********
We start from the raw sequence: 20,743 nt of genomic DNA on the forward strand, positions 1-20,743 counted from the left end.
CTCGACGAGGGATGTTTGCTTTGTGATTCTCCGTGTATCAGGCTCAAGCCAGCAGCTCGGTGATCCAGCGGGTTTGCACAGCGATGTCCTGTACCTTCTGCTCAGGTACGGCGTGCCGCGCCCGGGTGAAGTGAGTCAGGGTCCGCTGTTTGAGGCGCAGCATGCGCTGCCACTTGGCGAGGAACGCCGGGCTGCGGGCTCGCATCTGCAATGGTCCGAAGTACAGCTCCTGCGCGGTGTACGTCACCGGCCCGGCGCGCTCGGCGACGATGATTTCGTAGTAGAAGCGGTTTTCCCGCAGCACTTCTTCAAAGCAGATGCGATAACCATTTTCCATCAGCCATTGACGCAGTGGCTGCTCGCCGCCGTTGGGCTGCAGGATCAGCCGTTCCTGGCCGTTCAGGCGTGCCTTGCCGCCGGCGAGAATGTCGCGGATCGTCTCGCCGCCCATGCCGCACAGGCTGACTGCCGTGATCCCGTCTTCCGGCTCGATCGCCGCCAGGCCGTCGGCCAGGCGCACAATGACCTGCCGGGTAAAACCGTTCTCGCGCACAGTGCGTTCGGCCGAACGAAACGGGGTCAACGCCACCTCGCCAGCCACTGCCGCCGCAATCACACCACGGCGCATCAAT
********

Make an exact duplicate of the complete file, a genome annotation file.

We start from the raw sequence: 20,743 nt of genomic DNA on the forward strand, positions 1-20,743 counted from the left end.
CTCGACGAGGGATGTTTGCTTTGTGATTCTCCGTGTATCAGGCTCAAGCCAGCAGCTCGGTGATCCAGCGGGTTTGCACAGCGATGTCCTGTACCTTCTGCTCAGGTACGGCGTGCCGCGCCCGGGTGAAGTGAGTCAGGGTCCGCTGTTTGAGGCGCAGCATGCGCTGCCACTTGGCGAGGAACGCCGGGCTGCGGGCTCGCATCTGCAATGGTCCGAAGTACAGCTCCTGCGCGGTGTACGTCACCGGCCCGGCGCGCTCGGCGACGATGATTTCGTAGTAGAAGCGGTTTTCCCGCAGCACTTCTTCAAAGCAGATGCGATAACCATTTTCCATCAGCCATTGACGCAGTGGCTGCTCGCCGCCGTTGGGCTGCAGGATCAGCCGTTCCTGGCCGTTCAGGCGTGCCTTGCCGCCGGCGAGAATGTCGCGGATCGTCTCGCCGCCCATGCCGCACAGGCTGACTGCCGTGATCCCGTCTTCCGGCTCGATCGCCGCCAGGCCGTCGGCCAGGCGCACAATGACCTGCCGGGTAAAACCGTTCTCGCGCACAGTGCGTTCGGCCGAACGAAACGGGGTCAACGCCACCTCGCCAGCCACTGCCGCCGCAATCACACCACGGCGCATCAAT